MIAMI (AP) — Dozens of personnel from the Environmental Protection Agency worked to secure some of the nation’s most contaminated toxic waste sites as Hurricane Irma bore down on Florida. The agency said its employees evacuated personnel, secured equipment and safeguarded hazardous materials in anticipation of storm surges and heavy rains.
The Associated Press surveyed six of the 54 Superfund sites in Florida before Irma’s arrival, all around Miami in low-lying, flood-prone areas. There was no apparent work going on at the sites AP visited this past week. The EPA said that if there was no activity, a site should be considered secured but would be closely monitored. The sites were in various stages of federally directed, long-term cleanup efforts.
At the Miami-Dade Emergency Operations Center on Saturday, Republican Sen. Marco Rubio said the EPA workers he’s spoken with seem “generally positive” about the prospects for toxic sites remaining secure in the coming hurricane. But “they can’t guarantee it 100 percent,” he told AP.
“EPA feels they got a handle on it.” he said. “They think that the risk is real but certainly not as severe as some other places. Not to minimize it — it’s something to think about.”
AP was not able to fully evaluate each site’s readiness for the hurricane.
“If any site in the path of the storm is found to pose an immediate threat to nearby populations, EPA will immediately alert and work with state and local officials and inform the public — and then take any appropriate steps to address the threat,” EPA spokeswoman Liz Bowman said Friday. “So far no sites have risen to this level that we are aware of.”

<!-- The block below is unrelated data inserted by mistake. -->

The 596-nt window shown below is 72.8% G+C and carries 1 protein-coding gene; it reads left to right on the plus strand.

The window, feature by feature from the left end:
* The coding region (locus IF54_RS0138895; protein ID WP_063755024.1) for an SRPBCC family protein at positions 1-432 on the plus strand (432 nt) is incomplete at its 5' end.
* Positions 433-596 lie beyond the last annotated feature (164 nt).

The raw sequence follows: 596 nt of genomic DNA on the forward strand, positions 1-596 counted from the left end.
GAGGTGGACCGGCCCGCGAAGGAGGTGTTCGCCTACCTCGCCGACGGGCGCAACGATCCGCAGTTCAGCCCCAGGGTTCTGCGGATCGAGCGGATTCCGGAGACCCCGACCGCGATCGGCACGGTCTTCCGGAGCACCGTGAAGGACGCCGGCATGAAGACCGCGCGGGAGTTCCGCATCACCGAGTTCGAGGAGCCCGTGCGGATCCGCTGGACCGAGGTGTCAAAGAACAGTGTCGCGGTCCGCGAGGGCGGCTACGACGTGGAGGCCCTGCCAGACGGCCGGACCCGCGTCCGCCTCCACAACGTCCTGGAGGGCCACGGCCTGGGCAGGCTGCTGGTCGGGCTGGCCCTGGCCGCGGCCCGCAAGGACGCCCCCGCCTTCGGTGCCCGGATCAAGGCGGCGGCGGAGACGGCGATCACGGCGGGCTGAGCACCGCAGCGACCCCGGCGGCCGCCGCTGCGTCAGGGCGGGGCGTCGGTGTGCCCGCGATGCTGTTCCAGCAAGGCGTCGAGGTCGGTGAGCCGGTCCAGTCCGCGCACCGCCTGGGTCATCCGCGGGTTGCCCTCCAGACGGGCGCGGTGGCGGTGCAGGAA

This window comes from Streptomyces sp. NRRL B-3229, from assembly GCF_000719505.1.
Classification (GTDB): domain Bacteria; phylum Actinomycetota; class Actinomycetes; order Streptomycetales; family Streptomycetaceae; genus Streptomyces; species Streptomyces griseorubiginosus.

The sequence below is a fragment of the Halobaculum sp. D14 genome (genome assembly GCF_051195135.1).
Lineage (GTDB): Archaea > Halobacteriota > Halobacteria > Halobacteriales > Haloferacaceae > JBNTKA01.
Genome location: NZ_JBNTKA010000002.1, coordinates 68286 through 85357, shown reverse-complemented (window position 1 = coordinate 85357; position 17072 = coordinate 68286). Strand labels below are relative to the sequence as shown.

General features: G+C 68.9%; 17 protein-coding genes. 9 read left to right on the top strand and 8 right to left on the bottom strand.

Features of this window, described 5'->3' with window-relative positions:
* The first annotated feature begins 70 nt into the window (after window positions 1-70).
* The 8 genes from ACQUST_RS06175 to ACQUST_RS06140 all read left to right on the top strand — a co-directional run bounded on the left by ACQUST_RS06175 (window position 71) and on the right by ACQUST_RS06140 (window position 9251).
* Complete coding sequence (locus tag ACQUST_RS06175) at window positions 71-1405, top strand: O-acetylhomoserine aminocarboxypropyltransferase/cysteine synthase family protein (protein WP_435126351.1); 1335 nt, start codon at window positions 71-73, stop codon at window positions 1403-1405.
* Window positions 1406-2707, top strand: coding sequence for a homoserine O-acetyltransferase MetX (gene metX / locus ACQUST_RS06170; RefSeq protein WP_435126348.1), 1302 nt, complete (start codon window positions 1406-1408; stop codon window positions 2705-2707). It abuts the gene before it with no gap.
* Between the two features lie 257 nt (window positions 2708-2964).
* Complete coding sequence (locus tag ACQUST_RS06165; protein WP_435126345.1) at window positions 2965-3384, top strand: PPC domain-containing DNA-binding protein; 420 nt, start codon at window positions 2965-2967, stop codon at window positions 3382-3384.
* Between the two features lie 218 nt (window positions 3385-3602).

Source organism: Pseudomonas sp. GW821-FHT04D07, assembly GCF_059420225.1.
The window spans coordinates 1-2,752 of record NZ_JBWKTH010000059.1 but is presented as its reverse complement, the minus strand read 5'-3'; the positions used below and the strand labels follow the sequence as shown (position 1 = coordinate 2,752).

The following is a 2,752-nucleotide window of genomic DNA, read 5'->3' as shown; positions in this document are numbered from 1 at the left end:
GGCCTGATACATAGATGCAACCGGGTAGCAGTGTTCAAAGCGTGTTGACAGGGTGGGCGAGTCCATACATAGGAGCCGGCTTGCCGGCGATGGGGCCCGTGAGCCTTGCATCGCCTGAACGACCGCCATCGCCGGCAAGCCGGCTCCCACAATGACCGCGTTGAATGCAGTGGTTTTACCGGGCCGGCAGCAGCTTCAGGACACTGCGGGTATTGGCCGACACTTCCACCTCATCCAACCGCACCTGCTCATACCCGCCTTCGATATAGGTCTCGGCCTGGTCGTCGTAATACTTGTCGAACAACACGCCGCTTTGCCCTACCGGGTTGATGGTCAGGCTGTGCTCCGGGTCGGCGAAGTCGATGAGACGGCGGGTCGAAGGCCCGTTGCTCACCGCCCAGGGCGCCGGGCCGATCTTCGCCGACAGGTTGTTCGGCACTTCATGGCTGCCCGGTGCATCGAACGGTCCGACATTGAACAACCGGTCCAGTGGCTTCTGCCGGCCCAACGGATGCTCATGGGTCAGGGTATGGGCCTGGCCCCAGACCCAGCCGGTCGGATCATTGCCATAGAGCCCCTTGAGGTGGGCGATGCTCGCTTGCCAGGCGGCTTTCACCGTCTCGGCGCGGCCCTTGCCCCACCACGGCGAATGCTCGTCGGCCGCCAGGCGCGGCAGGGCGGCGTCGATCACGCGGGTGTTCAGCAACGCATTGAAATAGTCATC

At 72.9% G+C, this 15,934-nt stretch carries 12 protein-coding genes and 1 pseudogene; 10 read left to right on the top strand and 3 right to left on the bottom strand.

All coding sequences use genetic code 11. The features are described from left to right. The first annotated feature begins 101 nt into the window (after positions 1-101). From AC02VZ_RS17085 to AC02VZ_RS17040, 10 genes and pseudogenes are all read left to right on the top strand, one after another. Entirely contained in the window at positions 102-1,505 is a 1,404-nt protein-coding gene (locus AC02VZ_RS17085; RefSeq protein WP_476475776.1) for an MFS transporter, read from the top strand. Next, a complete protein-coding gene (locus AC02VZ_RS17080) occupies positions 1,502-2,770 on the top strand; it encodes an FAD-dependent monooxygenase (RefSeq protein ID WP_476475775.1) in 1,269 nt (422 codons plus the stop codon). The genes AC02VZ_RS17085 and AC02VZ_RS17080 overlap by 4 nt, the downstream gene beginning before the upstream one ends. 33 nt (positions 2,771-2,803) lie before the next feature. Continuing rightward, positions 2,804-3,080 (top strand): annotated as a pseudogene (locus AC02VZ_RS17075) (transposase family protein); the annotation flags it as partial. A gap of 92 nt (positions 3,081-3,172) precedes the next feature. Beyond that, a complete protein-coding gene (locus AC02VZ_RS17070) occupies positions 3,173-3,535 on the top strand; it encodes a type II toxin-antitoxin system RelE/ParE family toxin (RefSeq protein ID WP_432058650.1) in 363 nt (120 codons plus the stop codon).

A risk analysis by EPA concluded in 2012 that flooding at such sites in South Florida could pose a risk to public health by spreading contaminated soil and groundwater. Flooding could disturb dangerous pollutants and wash it onto nearby property or contaminate groundwater, including personal wells, said Elizabeth “Betsy” Southerland, who retired last month as director of science and technology in EPA’s Office of Water after 30 years at the agency.
“The agency needs to quickly respond with careful monitoring after the storm,” said Southerland.
A recent analysis for the Government Accountability Office by two researchers at American University found that a storm surge in South Florida of just 1 to 4 feet could inundate the half-dozen sites visited by AP in recent days. Irma was predicted to push in a wall of water up to 12 feet high.